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Birthdays take on different meanings as people grow
older. To a young person, a birthday might mean an
opportunity to get a driver’s license or to vote for the
first time. To an older person, it might mean a retirement
party. Many health issues, from childhood diseases
to geriatric conditions, are associated with age.
These and many other life experiences are somewhat
different for the male population than for the female
population. The U.S. Census Bureau’s Population
Estimates Program produces age and sex data for the
United States, states, and counties.
Men and Women
Within the total resident population in 2005, women
and girls outnumbered men and boys by 4.4 million—
150.4 million compared with 146.0 million. This difference
was not spread evenly throughout the age
groups, as illustrated in the age pyramid shown in
Figure 1. Among those under 18, boys outnumbered
girls in 2005. From about age 40 on, women were the
majority. Among people in their nineties, the ratio of
men to women was 38 to 100, reflecting the greater
life expectancy of women than men.1 The pyramid
bulges in the middle, indicating the large cohort
known as the Baby Boom Generation, who were aged
41 to 59 in 2005. Other irregularities in the pyramid
frequently reflect years with relatively high or low
birth rates.
Age Groups
Between Census Day (April 1, 2000) and July 1, 2005,
the population of most 5-year age groups grew. Five
age groups experienced declines, as illustrated in
Figure 2.
The largest decline (7.5 percent) was among the population
aged 35 to 39, the age group that the Baby
Boom Generation has left. The fastest-growing population
was the population aged 55 to 59. This age group
grew about 29 percent as the oldest Baby Boomers
replaced the smaller cohort of people who were born
before them.
While the total population increased 5 percent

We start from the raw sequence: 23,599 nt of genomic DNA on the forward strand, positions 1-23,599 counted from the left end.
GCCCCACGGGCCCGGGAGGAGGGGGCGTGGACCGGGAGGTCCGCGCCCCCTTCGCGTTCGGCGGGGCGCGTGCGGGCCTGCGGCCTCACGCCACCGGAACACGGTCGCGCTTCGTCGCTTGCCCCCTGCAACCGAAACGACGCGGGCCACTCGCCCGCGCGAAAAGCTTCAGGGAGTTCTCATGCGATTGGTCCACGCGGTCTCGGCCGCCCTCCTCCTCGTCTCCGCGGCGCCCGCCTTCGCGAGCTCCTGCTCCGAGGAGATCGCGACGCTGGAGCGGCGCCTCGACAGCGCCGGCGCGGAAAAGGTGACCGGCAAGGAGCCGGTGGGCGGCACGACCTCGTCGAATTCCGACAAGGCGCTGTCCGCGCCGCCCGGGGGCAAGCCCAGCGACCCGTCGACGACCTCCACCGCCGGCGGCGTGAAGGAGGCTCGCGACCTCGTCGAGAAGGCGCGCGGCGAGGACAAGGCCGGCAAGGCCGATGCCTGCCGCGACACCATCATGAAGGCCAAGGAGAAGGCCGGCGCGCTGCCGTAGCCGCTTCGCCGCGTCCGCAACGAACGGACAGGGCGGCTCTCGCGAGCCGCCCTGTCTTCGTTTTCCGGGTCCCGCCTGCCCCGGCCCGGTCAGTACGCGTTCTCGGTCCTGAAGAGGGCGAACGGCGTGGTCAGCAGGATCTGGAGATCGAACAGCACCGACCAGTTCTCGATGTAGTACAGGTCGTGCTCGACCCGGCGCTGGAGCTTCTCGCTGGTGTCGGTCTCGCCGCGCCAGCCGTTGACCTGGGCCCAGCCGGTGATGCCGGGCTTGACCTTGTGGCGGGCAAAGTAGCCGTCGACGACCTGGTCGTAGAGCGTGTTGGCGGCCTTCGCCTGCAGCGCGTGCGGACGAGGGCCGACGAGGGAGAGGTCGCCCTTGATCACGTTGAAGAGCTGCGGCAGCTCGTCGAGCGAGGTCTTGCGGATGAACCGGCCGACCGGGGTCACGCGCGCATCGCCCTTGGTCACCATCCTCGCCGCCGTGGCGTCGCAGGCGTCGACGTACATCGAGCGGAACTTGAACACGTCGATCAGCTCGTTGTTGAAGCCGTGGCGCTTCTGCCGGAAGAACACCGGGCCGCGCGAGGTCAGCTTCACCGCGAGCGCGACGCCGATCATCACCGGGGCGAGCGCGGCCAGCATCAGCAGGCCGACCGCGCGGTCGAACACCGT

between 2000 and 2005, people in their seventies
declined by 2.2 percent. A “birth dearth” during the
late 1920s and early 1930s was largely responsible for
this decline. Other older groups saw increases. The
population aged 85 and older grew by 20 percent.
On July 1, 2005, the median age of the population was
36.2 years—older than the highest median age ever
recorded in a census (35.3 in Census 2000).
U.S. Census Bureau Population Profile of the United States: Dynamic Version 1 AGE AND SEX DISTRIBUTION IN 2005
Words That Count
An age pyramid is a horizontal bar graph, usually
showing the size of the male population on
the left and the female population on the right,
with age groupings beginning with the youngest
populations on the bottom and ending with the
oldest ones at the top (Figure 1).
Median age is the age at which half the population
is older and half is younger.
A birth cohort is a group of people born during
the same time period.
The Baby Boom Generation is the large cohort
of people born from 1946 to 1964.
1 The number of males per 100 females is called the sex ratio. To find out more about sex ratios, see the chapters on men and women and on the older population.
2 Population Profile of the United States: Dynamic Version U.S. Census Bureau Figure 1.
Population by Single Year of Age and Sex: 2005
Millions
Source: U.S. Census Bureau, Population Estimates Program, July 1, 2005. 0.0 0.5 1.0 1.5 2.0 2.5
0
5
10
15
20
25
30
35
40
45
50
55
60
65
70
75
80
85
90
95
100+
2.5 2.0 1.5 1.0 0.5 0.0
Male population Age Female population
BABY BOOM GENERATION
U.S. Census Bureau Population Profile of the United States: Dynamic Version 3 Figure 2.
Percent Change in Population by Age: 2000 to 2005
Source: U.S. Census Bureau, Population Estimates Program, April 1, 2000, and July 1, 2005. 5.9
-4.9
1.6
4.1
10.9
3.5
-2.1
-7.5
1.9
11.9
13.7
28.8
20.3
6.3
-3.9
-0.1
14.1
20.2
85
and older
Under 5- 9 10-14 15-19 20-24 25-29 30-34 35-39 40-44 45-49 50-54 55-59 60-64 65-69 70-74 75-79 80-84 5
MT
13.7
AK
6.4
NM...
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